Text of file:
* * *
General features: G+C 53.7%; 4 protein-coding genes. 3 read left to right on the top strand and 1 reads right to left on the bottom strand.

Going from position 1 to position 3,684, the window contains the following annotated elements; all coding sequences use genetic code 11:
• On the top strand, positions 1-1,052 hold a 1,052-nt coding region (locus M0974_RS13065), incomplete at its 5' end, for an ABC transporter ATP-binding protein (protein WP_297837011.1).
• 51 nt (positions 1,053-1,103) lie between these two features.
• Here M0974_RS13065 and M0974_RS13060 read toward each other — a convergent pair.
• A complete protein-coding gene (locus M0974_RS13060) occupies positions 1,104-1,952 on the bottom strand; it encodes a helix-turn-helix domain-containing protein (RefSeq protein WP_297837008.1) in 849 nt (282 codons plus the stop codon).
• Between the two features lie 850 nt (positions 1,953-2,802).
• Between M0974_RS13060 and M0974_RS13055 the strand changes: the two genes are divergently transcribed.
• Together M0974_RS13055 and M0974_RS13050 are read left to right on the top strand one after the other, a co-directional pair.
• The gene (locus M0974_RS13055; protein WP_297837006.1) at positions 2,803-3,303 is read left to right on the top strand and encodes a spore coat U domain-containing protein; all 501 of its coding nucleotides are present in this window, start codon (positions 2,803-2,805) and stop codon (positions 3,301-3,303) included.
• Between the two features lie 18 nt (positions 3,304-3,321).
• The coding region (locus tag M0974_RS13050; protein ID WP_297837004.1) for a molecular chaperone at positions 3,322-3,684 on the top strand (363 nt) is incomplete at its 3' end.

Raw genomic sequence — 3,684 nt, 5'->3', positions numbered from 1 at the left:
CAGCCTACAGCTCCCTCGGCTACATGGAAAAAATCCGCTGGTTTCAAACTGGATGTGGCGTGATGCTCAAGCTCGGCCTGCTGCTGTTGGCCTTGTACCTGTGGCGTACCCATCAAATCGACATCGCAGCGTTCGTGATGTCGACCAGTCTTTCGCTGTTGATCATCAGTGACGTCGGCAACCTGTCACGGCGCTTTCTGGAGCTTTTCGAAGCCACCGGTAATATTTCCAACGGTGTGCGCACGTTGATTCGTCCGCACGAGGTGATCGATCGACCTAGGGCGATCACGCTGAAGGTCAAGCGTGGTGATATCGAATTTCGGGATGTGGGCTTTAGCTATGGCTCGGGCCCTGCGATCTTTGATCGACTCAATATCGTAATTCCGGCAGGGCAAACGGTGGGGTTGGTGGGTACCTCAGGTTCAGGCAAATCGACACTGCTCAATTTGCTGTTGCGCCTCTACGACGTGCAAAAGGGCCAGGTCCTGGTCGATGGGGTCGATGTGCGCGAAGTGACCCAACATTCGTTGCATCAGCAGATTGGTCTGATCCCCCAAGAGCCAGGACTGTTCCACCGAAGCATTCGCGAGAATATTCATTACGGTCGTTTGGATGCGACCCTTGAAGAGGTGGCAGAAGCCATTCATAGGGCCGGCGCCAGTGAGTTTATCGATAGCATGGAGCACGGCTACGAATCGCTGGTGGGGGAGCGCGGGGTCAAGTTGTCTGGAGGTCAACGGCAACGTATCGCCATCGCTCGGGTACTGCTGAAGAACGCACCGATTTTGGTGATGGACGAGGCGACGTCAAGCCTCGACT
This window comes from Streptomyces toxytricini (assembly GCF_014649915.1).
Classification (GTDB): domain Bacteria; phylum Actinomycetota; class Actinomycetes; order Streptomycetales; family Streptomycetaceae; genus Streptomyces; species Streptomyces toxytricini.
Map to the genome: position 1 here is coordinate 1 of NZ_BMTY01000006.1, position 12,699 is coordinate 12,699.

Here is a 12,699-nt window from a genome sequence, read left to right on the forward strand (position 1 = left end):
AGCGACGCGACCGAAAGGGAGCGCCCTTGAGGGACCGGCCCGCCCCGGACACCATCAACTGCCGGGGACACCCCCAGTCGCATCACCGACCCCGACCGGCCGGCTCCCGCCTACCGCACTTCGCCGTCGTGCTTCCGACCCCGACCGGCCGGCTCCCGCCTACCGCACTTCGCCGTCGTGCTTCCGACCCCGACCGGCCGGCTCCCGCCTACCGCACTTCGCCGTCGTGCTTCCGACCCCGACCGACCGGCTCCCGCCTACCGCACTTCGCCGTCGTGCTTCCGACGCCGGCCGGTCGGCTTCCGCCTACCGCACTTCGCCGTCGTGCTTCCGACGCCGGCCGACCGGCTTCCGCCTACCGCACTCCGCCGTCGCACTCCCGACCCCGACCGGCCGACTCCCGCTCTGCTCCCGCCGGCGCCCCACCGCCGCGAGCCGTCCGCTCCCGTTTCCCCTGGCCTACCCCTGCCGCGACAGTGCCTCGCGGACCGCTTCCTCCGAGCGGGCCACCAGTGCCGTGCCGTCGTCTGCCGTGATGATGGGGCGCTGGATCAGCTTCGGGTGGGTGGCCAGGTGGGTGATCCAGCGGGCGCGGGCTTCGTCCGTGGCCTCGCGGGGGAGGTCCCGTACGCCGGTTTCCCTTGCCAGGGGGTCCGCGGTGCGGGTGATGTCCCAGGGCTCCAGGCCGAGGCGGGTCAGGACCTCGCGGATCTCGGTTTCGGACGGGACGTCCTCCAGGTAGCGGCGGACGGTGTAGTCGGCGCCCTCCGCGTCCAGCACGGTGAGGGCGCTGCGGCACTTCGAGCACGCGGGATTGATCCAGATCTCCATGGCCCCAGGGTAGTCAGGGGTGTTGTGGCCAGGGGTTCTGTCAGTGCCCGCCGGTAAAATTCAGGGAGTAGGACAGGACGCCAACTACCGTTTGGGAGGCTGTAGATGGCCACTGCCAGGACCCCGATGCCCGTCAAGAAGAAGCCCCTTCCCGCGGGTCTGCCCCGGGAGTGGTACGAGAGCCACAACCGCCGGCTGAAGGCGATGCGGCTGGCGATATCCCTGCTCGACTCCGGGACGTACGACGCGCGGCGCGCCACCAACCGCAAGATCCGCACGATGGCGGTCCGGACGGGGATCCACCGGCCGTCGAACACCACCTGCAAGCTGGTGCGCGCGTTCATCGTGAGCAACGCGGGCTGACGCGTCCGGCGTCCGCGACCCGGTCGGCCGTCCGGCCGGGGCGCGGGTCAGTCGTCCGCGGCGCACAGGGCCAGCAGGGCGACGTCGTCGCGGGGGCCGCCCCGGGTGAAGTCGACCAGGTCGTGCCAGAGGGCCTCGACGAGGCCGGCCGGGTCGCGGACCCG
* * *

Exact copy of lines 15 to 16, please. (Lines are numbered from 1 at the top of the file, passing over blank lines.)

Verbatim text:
This window comes from Streptomyces toxytricini (assembly GCF_014649915.1).
Classification (GTDB): domain Bacteria; phylum Actinomycetota; class Actinomycetes; order Streptomycetales; family Streptomycetaceae; genus Streptomyces; species Streptomyces toxytricini.